Elizabeth may not have been officially crowned yet, but life had prepared her for this moment, and she was already conducting herself as queen.

            In the days ahead, Elizabeth rewarded those servants who had lovingly cared for her as a child and adolescent, and promoted her maternal relatives. Kat Ashley was made Mistress of Robes, (this would be a daunting job, considering that Elizabeth would own over 3,000 dresses by the time she died!) as well as being given the prestigious post of First Lady of the Bedchamber. This put Mistress Ashley in charge of the Queen's maids of honor, delegating their tasks and cultivating their moral character. Kat’s husband John Ashley was made Master of the Jewel House, and Thomas Parry, Elizabeth’s former treasurer, was knighted and made Comptroller of the Household. Blanche Parry, Elizabeth’s former cradle-rocker, was promoted to Keeper of the Queen’s Books.

Detail from a portrait in the collection of Lord Hastings, purported to be of Katherine Champernowne-Ashley. Picture acquired through Wikimedia Commons. Image public domain.

A sketch by Hans Holbein of Sir Thomas Parry, c. 1538-40. Picture acquired through Wikimedia Commons. Image public domain.

            Lettice Knollys, daughter of Francis and Katherine (Carey) Knollys, joined Queen Elizabeth's household. This is the same Lettice who would one day become infamous for her secret marriage to Elizabeth’s beloved, the Earl of Leicester. And Henry Carey, a beloved cousin,  (and brother to Katherine Carey-Knollys) was raised to the peerage as Baron Hunsdon.

Portrait of Henry Carey, First Baron Hunsdon c. 1561-63. By Steven van Herwijck. Picture acquired through Wikimedia Commons. Image public domain.

            Soon thereafter, Elizabeth and her retinue of over 1000 departed from Hatfield to London. Throngs of people lined the roads, cheering for their new queen. After being received into the city, Elizabeth, as was customary, took up residence in the royal apartments at the Tower of London, in preparation for her coronation. Clad all in purple, the color of royalty, Elizabeth stopped frequently during her progress to the Tower to greet both the commoners and well-to-do alike. In fact, many contemporaries were startled at how often she was “…stately stooping to the meanest sort.”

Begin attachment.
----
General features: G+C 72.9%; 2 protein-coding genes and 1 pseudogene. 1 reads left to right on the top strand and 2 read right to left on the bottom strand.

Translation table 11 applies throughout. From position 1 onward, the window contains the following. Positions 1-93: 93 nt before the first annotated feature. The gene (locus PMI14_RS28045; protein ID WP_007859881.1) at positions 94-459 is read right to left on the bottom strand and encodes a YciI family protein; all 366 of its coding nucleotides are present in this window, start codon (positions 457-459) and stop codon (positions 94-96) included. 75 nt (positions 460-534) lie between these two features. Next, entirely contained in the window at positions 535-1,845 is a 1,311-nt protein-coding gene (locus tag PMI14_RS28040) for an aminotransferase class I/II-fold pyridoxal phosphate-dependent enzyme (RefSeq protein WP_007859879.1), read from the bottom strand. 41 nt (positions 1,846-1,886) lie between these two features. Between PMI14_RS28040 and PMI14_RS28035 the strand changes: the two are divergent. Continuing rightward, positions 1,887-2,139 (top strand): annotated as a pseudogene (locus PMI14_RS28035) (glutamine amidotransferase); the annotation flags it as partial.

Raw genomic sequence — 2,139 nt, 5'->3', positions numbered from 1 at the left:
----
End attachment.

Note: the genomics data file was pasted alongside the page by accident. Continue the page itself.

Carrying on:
The coronation procession of Elizabeth I, circa 1559. From a document in the College of Arms. Image public domain.

     Elizabeth was already demonstrating what was to be a lifelong fondness for the “true English”-the common people. The low-born had raised her when her own father had rejected her, preserved her in trying times, and invested in her their hopes and dreams for the future of the kingdom, after they had experienced so much strife; Elizabeth would reward them for their love ever-after. On the annual progresses she would come to enjoy as queen, Elizabeth would frequently stop to interact with the country folk, particularly children. 

            Sir John Hayward wrote of the triumphant Elizabeth:

            “If ever any person had either the gift or the style to win the hearts of the people, it was this queen. All her faculties were in motion, and every motion seemed a well-guided action; her eye was set upon one, her ear listened to another, her judgment ran upon a third, to a fourth she addressed her speech; her spirit seemed to be everywhere. Some she pitied, others she commended, some she thanked, at others she pleasantly and wittily jested, condemning no person, neglecting no office, and distributing her smiles, looks and graces so artfully that thereupon the people again redoubled the testimony of their joys, and afterwards, raising everything to the highest strain filled the ears of all men with the immoderate extolling of their prince.”

The Coronation Portrait of Elizabeth I. The National Portrait Gallery dates the painting c.1600, though it is probably a copy after an earlier painting that has since been lost.Image public domain through Creative Commons licensing, NPG, London.

            At noon on January 15th, 1559 Elizabeth was crowned in Westminster Abbey. Elizabeth truly believed that God had preserved her through all the dangers of her young life in order to reach this moment. What relief, and what joy she must have felt as Owen Oglethorpe, the Bishop of Carlisle, anointed her as God’s representative on Earth. She understood that hard work lay ahead, but she knew that she was up to the task. After a 44 year reign, Good Queen Bess would be laid to rest in 1603 in the same place where she had started her journey as queen.